8 Strategies to Take When Your Savings Runs Out

Your Savings Runs Out
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If you’re living paycheck to paycheck, you know that there’s a strong possibility your savings could run out if you’re faced with some type of emergency. If you find yourself with no more money in your savings account, follow steps such as starting a spending freeze, picking up a side job and selling what you can to build savings back up.

There are going to be some things you can’t avoid paying for: food, gas, child care, housing, regular bills such as insurance, etc. But don’t panic, there are many strategies to implement if you find yourself in a position where you need money, including shopping around for food coupons and finding the cheapest car insurance on the market.

  1. Take on an online job. There are so many opportunities for at-home work it is really a matter of wading through the “scams” and finding the gems. Subscribe to as many remote work lists that you can and make it another full time job to find the one that works for you. You might consider being a transcriptionist, online tutor, freelance writer, virtual assistant, etc. The more technology infiltrates our lives, the greater possibility for a variety of online positions.

  2. Put yourself on a spending freeze. If there’s no money in your account, you might be tempted to use your credit cards. While that’s certainly okay for items that are necessary, consider executing a spending freeze for a week on up to a month. Cut out even small purchases you make at the grocery or convenience store like gourmet coffee and donuts. Take the Amazon app off your phone, along with the other department store apps that make it too easy to purchase items you don’t really need.

  3. Use up your pantry. Most Americans have some sort of stockpile of pantry and freezer goods. Having a food cushion makes you feel secure in the event something global happens (like a pandemic) or something more personal like losing a job. Now is the time to dig to the bottom of that chest freezer in the basement and pull out the frozen bratwurst. Pair it with the box of mac and cheese in the pantry and you’ve got yourself one already-paid-for dinner.

  4. Review your car insurance. With so many insurance companies out there, it’s a sure bet that you will be able to find one that offers you a better rate. Most people don’t keep a close eye on what they’re paying and exactly what it covers. Keep in mind that if your situation has changed (maybe you’re working remote now and rarely go into the office) your insurance could change as well. Switching insurance companies is the number one way to save money and get a lower rate. Finding the cheapest car insurance can ease the financial stress you’re feeling now.

  5. Utilize the selling platforms. If the idea of having a yard sale makes you groan with pain, consider instead putting your items up for sale on one of the many platforms available today. The best ones include eBay, Amazon, Facebook Marketplace, Etsy, Bonanza, Poshmark, and Rakuten. Downsizing might be difficult at first but once you’ve cleared out your garage, basement and closets you’ll breathe an extended sigh of relief.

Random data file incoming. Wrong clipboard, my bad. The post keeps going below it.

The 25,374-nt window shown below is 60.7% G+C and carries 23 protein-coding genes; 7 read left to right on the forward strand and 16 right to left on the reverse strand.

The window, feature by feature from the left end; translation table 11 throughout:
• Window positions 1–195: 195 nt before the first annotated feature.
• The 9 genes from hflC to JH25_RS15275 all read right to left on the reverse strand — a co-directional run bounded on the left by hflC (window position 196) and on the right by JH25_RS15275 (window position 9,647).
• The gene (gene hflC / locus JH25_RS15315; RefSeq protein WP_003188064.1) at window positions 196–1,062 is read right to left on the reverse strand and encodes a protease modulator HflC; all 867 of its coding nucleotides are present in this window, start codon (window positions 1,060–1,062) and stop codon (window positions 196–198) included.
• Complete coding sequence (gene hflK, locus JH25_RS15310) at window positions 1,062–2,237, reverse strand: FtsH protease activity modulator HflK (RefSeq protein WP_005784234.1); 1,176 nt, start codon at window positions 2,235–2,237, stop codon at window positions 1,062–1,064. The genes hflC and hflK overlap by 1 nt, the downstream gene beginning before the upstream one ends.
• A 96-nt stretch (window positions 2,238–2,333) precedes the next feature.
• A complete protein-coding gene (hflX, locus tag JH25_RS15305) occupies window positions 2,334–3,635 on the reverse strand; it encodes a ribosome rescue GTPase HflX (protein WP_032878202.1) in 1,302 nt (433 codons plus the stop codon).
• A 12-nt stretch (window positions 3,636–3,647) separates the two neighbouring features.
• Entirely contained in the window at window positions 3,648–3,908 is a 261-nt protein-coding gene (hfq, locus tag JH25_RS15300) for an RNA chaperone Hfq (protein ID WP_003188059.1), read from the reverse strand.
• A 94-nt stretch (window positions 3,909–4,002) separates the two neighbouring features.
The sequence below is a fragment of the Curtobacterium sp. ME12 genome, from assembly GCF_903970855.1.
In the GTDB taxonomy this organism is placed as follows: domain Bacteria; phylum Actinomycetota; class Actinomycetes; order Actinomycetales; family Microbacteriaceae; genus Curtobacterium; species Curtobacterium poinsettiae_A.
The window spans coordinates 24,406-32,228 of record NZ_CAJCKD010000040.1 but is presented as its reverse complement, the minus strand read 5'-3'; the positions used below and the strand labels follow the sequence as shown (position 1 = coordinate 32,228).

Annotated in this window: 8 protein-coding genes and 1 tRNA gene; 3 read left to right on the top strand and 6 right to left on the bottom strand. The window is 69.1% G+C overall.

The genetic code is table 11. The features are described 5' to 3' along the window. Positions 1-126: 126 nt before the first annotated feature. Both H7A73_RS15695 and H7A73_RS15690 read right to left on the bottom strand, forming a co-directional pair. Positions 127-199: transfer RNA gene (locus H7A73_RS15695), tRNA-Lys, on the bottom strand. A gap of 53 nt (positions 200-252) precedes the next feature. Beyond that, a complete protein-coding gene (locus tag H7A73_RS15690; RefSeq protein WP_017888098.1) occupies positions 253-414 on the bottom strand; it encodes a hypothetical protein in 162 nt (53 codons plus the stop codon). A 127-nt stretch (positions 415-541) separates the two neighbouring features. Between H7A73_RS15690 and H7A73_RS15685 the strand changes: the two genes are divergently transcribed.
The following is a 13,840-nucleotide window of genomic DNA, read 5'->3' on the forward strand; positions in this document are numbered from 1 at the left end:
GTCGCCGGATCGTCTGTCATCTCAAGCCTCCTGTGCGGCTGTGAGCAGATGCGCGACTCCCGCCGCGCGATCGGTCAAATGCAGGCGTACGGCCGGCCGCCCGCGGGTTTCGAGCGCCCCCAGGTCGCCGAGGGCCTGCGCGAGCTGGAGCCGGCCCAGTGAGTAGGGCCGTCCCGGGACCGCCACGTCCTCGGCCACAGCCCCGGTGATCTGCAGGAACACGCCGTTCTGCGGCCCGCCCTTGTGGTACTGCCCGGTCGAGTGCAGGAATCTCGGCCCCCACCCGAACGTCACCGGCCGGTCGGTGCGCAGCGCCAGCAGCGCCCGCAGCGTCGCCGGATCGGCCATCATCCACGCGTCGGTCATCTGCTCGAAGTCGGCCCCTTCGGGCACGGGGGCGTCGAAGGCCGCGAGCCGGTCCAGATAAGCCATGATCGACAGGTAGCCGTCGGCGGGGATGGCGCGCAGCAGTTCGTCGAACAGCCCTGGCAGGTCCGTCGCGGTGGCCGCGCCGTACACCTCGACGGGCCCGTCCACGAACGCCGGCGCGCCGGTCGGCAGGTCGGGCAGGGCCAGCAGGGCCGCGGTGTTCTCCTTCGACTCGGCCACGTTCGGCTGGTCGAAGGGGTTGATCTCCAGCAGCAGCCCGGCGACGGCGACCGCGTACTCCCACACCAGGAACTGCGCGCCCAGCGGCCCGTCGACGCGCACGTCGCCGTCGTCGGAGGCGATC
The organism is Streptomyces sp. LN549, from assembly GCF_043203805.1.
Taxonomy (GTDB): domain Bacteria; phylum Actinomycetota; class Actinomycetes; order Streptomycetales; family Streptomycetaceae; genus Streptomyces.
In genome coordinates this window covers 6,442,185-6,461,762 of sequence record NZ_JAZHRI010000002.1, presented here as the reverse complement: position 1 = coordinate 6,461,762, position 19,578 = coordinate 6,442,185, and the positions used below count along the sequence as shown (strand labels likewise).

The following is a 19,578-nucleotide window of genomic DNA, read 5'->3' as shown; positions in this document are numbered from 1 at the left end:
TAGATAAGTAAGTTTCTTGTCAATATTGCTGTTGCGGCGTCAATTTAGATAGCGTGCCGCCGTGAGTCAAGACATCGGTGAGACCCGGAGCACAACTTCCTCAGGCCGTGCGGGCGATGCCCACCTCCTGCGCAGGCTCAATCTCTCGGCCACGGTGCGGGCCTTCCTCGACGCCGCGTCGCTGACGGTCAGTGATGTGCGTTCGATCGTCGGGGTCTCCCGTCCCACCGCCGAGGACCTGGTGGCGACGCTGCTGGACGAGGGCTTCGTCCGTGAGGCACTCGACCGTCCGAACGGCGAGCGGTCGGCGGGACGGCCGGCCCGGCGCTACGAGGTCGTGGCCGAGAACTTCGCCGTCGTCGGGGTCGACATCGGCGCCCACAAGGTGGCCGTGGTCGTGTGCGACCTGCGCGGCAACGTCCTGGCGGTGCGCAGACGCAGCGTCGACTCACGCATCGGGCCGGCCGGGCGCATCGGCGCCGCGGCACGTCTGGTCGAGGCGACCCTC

6. Cut cable. You might think that life without cable would be bland and dull, especially if you’ve been relying on cable for years (or decades) to provide you with the entertainment you want. The good news is, with so many streaming channels available there is plenty of free entertainment out there and all you need to do is install a FireStick, Roku or Apple TV device to get it. Spending $5 a month for the Discovery + channel is far more reasonable then spending $100 a month for cable and a lot of channels you don’t even watch. Cutting cable allows you to take more control of your finances and your viewing entertainment preferences.

  7. Learn how to fix stuff. Uh oh, your washing machine is no longer agitating. What do you do? You could call your local handyman or you could research the issue, watch other people repair it, and then do it yourself. The more successful you are at this, the more confident you will become. For the most part, let’s leave the plumbing and electricity to the pros.

  8. Go dark for a week. If the weather allows it, unplug everything and go Little House on the Prairie style. Not only will this save you money on electricity it will give you and your family an opportunity to bond through board games, cards, books, Mad Libs, and however else you decide to get through the week. If you’re worried about lighting at night, use candles (or even better, battery operated candles if you have them), LED lanterns or sit around a fire pit out back until it’s time to go to bed.
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The best strategy of all, of course, is to make sure you don’t run out of savings in the first place. Taking odd jobs, whether they are remote or IRL like food delivery, cutting electricity usage and eating in are all ways to give yourself a healthy financial cushion.

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John Mclane